Steve, My copy of The Art of Awareness is the second edition, and it does not have the diagram you asked about, so Bois must have dropped it when he updated.

Author: Ralph E. Kenyon, Jr. (diogenes) Friday, July 21, 2006 - 11:33 am Link to this messageView profile or send e-mail

Milton wrote, I will again suggest that all general semantics principles can be experienced (extensional). If we don't make an effort to experience these experiences, we can get bogged down in definitions; we might give more importance, more significance to our definitions than to what these definitions are about. (intensional. We won't be practicing general semantics. We won't be using the tools so much as talking about and defining them.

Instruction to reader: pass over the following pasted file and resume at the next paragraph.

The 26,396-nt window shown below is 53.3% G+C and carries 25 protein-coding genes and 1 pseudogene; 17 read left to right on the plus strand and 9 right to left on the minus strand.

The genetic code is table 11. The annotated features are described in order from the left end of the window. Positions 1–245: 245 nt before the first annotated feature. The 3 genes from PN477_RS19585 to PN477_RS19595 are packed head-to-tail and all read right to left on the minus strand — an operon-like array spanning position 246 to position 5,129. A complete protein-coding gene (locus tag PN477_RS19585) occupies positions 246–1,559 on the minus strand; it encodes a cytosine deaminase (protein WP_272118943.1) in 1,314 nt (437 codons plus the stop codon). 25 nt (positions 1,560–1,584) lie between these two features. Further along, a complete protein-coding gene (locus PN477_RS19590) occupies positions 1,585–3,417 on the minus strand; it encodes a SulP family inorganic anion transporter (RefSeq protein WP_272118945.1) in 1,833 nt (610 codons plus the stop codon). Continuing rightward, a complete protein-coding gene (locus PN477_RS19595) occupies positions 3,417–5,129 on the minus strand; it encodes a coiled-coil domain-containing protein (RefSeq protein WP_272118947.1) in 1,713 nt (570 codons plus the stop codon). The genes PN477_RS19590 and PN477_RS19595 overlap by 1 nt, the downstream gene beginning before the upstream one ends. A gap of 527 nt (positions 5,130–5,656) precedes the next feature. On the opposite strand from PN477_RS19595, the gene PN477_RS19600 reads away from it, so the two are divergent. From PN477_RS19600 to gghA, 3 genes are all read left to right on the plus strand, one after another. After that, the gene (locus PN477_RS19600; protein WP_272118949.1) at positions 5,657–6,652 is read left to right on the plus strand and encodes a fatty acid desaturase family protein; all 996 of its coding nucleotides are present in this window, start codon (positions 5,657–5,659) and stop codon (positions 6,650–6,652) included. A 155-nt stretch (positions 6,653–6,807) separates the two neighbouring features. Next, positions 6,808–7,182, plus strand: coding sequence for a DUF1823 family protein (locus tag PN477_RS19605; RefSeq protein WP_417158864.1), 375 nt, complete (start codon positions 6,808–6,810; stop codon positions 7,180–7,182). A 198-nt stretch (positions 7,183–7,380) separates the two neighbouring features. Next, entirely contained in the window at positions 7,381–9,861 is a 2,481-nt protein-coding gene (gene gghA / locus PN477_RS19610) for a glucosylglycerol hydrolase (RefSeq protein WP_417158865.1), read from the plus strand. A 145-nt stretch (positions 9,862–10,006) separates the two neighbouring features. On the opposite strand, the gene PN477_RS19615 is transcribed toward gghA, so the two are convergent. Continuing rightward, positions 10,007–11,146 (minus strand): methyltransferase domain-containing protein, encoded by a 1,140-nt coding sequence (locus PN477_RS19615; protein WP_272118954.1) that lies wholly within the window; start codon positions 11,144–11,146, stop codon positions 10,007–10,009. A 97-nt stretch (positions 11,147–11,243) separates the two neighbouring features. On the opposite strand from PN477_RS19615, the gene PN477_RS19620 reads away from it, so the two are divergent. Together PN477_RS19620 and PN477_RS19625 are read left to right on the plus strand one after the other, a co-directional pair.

Milton, I do not see these as either-or (two valued) or as contrasting dimensional directions (infinity valued, but opposed). I think one can be using the general semantic principles while carefully experiencing and applying them to verbal levels such as formulating and reformulating the principles, including developing updated definitions.

An "extensional orientation" in such research would include searching and checking the literature, and revising one's draft statements accordingly before offering them publicly. Consciousness of abstracting becomes very important in reviewing formulations from the point of view of estimating what the writer did with his sources, as well as considering alternative ways of interpreting what we ourselves are reading, knowing that our interpretations depend on our own experiences, etc..